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UBC Theses and Dissertations

Kinetics of leaching galena concentrates with ferric fluosilicate solution Chen, Alan Airong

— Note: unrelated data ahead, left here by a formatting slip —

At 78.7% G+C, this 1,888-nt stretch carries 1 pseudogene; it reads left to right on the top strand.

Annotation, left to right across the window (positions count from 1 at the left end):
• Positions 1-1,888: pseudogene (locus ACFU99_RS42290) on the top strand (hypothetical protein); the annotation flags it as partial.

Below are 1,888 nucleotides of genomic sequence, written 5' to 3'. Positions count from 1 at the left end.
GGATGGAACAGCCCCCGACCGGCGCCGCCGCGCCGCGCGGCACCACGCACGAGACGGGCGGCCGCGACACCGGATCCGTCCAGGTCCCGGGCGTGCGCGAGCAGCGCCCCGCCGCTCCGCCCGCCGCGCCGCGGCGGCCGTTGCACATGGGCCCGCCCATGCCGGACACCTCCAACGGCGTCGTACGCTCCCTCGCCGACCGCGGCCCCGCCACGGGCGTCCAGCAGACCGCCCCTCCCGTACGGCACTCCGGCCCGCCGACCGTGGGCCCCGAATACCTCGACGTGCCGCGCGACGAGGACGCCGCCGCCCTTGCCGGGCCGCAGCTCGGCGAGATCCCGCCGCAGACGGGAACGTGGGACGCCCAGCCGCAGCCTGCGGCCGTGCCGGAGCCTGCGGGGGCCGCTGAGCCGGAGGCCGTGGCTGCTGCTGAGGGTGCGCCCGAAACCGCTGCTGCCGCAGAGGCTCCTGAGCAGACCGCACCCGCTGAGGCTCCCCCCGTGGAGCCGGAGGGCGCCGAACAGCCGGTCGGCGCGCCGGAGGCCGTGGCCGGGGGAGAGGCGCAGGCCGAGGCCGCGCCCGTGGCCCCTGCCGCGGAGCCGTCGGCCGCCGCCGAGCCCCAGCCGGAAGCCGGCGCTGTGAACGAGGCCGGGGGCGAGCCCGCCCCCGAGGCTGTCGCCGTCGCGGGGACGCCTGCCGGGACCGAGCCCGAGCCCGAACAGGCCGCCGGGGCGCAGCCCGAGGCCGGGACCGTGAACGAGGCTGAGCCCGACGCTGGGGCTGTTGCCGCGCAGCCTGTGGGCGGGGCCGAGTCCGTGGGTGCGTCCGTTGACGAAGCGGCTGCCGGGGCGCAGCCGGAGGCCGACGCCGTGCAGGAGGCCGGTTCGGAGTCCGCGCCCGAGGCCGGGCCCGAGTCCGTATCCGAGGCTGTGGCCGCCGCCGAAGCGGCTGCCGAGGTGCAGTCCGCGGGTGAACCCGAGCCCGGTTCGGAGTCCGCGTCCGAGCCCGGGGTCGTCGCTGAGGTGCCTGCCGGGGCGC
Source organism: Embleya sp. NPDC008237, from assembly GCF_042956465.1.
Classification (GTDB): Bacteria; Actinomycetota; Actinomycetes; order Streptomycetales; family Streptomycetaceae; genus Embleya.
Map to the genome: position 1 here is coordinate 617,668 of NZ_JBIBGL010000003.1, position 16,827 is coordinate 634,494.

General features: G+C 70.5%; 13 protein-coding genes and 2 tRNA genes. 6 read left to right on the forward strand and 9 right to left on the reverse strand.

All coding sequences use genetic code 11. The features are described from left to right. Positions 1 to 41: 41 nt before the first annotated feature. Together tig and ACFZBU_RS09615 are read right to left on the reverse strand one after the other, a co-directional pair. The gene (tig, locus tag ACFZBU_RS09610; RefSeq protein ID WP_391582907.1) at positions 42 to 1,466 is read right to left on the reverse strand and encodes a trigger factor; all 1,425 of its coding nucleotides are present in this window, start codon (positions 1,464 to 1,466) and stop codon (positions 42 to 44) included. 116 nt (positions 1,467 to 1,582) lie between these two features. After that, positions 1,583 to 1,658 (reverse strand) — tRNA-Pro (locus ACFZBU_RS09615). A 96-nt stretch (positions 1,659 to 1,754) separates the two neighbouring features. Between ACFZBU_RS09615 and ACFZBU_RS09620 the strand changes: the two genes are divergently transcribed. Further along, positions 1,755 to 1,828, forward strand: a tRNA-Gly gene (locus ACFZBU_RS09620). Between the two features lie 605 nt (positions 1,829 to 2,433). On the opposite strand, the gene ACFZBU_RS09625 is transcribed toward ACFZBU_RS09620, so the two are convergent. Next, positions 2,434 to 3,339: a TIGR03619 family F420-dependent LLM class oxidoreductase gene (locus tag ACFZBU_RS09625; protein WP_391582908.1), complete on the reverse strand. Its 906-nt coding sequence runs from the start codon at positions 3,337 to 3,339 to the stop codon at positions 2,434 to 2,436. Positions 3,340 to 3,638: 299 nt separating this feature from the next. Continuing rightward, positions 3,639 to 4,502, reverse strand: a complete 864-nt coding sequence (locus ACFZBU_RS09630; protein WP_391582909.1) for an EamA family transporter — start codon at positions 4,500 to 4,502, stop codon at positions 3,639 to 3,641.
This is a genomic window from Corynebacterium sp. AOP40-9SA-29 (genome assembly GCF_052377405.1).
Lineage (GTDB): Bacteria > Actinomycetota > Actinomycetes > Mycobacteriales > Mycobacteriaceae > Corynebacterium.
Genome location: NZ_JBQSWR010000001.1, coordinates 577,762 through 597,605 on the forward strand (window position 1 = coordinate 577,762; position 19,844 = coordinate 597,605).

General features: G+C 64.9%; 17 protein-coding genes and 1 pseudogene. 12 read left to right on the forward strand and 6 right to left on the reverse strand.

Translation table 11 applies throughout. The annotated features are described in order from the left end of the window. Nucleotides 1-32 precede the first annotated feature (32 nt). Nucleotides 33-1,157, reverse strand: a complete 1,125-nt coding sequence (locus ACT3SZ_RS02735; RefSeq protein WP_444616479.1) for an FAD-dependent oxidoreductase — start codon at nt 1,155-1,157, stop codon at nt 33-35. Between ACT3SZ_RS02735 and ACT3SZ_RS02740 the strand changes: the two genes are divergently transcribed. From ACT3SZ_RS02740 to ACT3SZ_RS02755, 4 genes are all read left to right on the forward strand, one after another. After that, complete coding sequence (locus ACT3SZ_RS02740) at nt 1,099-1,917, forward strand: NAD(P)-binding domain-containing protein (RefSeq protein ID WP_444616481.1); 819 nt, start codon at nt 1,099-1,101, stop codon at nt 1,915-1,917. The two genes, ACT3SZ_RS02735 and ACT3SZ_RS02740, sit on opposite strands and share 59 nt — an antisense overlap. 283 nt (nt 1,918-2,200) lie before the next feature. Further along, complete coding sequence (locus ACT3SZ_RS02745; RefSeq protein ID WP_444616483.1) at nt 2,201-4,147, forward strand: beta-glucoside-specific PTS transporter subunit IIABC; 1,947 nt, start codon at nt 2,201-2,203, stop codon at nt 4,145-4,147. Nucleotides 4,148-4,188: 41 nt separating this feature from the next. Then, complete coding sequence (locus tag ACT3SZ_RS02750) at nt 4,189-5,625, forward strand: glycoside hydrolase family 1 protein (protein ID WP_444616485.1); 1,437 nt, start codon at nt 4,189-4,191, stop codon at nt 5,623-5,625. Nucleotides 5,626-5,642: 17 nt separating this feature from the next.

A new hydrometallurgical leaching process, which dissolves galena concentrates with acidified ferric fluosilicate solution, has been investigated for the selective extraction of lead and zinc from the galena concentrates. The process of leaching galena concentrates avoids the generation of sulfur dioxide and lead dust emissions and is capable of treating complex sulfide and low-grade flotation concentrates. The leaching of Pine Point galena concentrates by ferric fluosilicate solutions was studied under various experimental conditions in the temperature range 20 to 95°C. Temperature had a pronounced effect on the dissolution of the concentrates. The rates of lead leaching are very rapid over the temperature range 38 to 95°C. The reaction rates for the dissolution of galena were found to be controlled by surface chemical reaction. The apparent activation energy of the leaching reaction was calculated to be equal to 62.1 kJ/mole which is consistent with a chemical reaction control mechanism. The SEM micrographs show that the elemental sulfur reaction product formed in the leaching of the galena concentrate is fairly rough and appears to be quite porous on the particle surface. It is a non-protective product layer. The fluosilicate lixiviant may dissociate at high temperatures. Some white precipitates were found in the leached residue which were generated in the course of reactions at above 65°C. The initial contents of Pb2+, H+, and Fe3+ in the lixiviant do not have a significant effect on the lead extraction under the experimental conditions in the study. The insensitivity of the leaching rates to the leaching variables probably arises from an electrochemical mechanism involving adsorption of ferric ions on cathodic sites, isolated from anodic sites where the leaching takes place. During the course of the galena leaching, zinc extraction is much lower than lead extraction, especially at temperatures below 65°C. Separation of lead and zinc by selective leaching seems to be feasible and effective. Therefore, the ferric fluosilicate leaching system appears to have great potential to treat both conventional lead sulfide concentrates and complex sulfide concentrates, such as the McArthur River concentrates. The solubility of lead salt in fluosilicate medium is relatively high, and easily meets the concentration requirement for the subsequent aqueous electrolysis operation.

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